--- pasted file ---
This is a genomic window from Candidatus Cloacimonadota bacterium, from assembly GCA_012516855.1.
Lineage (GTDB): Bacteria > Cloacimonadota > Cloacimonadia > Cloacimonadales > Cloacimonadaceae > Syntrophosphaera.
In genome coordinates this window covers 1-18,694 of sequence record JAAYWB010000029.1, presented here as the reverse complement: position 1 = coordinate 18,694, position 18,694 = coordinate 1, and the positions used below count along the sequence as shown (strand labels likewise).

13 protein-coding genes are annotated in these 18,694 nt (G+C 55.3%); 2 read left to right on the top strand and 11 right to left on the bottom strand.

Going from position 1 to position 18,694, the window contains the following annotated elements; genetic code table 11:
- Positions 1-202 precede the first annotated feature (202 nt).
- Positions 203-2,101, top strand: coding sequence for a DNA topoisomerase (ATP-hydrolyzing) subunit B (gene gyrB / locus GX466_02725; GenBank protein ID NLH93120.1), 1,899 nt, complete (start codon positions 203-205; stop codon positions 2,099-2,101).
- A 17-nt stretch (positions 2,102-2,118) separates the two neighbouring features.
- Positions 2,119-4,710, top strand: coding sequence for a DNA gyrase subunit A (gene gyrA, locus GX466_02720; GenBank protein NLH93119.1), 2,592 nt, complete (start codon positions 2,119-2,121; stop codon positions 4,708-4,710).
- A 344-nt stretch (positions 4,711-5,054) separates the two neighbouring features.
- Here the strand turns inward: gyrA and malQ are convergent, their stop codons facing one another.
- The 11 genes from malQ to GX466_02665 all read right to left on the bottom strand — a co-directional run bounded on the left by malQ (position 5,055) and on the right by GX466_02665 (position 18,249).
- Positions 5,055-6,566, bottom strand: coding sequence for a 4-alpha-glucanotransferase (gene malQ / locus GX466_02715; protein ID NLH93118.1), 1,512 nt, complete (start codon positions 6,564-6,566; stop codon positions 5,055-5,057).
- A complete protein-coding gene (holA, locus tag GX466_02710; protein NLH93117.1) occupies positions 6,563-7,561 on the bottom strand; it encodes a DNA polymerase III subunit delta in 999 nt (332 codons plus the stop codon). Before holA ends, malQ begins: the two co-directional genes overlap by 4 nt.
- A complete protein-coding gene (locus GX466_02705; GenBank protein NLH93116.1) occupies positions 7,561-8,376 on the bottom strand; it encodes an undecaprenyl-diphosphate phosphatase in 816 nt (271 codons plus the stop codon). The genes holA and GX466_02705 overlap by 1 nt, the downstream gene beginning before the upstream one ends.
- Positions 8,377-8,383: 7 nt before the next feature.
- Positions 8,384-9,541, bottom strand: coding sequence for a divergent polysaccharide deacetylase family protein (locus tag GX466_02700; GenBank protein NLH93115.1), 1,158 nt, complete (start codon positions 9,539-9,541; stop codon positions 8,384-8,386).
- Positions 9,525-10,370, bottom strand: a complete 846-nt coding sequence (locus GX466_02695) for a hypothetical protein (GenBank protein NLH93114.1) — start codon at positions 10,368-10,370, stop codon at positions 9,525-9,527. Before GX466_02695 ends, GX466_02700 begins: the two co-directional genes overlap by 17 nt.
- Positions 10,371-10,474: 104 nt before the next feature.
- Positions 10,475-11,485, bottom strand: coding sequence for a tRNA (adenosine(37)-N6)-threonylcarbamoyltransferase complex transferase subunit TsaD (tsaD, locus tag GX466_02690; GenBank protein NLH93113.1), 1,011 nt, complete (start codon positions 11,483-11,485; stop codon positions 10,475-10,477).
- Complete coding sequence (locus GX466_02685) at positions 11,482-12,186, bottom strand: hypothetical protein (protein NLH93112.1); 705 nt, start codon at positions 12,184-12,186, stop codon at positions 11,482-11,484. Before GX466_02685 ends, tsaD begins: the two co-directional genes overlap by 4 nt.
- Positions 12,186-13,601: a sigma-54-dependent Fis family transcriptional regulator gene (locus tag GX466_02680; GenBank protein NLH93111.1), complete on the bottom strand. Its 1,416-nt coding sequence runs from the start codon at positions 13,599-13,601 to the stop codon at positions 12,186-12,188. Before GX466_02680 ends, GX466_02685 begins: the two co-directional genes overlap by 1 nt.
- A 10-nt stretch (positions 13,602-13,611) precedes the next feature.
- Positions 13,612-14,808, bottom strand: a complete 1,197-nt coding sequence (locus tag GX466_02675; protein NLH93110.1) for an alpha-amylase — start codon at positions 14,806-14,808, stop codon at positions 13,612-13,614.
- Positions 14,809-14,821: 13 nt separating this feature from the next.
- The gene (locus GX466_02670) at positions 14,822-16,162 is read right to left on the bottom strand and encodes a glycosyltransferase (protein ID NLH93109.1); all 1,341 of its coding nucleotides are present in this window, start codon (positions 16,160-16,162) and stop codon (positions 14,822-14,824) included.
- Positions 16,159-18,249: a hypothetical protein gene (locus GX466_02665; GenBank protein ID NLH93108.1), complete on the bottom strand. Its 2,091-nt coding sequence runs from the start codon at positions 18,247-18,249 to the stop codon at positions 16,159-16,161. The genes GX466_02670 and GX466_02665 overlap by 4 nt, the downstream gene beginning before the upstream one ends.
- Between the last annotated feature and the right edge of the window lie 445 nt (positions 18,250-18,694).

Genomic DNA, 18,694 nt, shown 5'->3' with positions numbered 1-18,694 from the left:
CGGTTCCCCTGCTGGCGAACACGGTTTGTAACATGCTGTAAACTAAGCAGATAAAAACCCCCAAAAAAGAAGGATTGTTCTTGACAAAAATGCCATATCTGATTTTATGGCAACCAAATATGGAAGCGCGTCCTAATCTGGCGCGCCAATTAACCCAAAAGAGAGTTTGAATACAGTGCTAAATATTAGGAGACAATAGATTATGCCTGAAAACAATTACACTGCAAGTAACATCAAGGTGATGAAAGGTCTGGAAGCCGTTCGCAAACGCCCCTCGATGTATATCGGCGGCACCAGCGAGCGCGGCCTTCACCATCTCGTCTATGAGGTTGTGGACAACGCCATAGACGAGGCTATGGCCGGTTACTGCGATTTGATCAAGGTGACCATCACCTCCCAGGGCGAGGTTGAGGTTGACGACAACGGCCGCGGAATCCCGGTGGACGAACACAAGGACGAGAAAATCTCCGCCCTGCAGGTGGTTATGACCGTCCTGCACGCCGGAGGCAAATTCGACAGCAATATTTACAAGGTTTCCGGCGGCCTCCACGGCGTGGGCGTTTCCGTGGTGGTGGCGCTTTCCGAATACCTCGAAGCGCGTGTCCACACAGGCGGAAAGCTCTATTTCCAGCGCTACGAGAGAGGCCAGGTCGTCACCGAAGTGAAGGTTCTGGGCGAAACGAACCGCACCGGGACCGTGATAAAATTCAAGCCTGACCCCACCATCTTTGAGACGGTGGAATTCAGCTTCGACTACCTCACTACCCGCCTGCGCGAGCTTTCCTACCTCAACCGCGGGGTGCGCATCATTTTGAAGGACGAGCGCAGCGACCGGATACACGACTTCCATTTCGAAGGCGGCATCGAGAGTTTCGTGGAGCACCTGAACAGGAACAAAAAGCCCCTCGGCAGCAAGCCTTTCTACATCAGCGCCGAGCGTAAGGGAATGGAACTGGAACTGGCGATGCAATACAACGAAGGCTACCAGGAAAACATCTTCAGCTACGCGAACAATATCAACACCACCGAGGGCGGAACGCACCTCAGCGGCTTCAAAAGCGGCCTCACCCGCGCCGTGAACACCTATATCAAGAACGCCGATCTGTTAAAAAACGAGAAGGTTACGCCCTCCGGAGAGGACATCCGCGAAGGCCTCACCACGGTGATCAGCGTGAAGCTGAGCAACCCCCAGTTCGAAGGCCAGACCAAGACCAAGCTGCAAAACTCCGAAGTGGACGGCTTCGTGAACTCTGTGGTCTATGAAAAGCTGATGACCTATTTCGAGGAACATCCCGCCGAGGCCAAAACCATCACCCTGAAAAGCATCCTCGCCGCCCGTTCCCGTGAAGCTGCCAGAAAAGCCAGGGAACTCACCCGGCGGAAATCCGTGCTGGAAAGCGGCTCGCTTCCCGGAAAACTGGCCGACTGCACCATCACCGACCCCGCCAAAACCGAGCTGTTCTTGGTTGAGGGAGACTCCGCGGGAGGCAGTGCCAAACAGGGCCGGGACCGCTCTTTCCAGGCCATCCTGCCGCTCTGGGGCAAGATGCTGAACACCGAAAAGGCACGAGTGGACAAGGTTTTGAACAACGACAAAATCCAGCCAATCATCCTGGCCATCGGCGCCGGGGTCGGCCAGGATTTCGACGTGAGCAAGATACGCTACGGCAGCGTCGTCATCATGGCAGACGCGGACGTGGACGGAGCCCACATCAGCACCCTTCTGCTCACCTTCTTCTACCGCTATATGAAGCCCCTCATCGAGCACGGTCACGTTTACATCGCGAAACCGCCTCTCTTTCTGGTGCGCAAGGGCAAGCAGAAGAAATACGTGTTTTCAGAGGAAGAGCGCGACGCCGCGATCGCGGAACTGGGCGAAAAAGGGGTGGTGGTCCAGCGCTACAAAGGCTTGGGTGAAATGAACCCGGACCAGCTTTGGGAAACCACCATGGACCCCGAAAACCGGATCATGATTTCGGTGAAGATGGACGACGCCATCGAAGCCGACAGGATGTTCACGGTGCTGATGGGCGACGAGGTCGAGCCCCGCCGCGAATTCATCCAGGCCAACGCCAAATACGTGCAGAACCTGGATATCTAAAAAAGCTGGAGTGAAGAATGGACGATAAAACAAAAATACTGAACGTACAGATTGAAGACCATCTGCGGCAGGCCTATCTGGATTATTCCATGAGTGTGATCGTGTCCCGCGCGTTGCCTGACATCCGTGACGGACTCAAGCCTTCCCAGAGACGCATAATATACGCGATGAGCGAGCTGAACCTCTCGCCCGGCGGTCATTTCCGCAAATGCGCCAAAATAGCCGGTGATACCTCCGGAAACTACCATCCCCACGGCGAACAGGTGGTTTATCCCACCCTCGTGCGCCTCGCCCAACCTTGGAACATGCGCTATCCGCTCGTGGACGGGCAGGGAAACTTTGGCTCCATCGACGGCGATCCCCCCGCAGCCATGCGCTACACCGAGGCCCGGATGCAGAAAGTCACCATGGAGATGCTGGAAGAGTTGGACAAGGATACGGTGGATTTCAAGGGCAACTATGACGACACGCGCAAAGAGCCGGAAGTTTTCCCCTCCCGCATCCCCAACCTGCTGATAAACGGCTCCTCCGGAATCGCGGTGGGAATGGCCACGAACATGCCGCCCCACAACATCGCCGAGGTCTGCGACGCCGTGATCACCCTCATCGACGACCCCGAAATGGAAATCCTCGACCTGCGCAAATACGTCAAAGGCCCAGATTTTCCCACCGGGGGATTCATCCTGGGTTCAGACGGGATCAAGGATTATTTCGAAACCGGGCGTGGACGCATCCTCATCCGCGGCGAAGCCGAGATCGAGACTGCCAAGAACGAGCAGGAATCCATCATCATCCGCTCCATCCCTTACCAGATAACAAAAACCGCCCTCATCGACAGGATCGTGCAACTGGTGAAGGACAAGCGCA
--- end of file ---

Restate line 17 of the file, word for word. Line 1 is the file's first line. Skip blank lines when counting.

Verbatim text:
- Positions 8,384-9,541, bottom strand: coding sequence for a divergent polysaccharide deacetylase family protein (locus tag GX466_02700; GenBank protein NLH93115.1), 1,158 nt, complete (start codon positions 9,539-9,541; stop codon positions 8,384-8,386).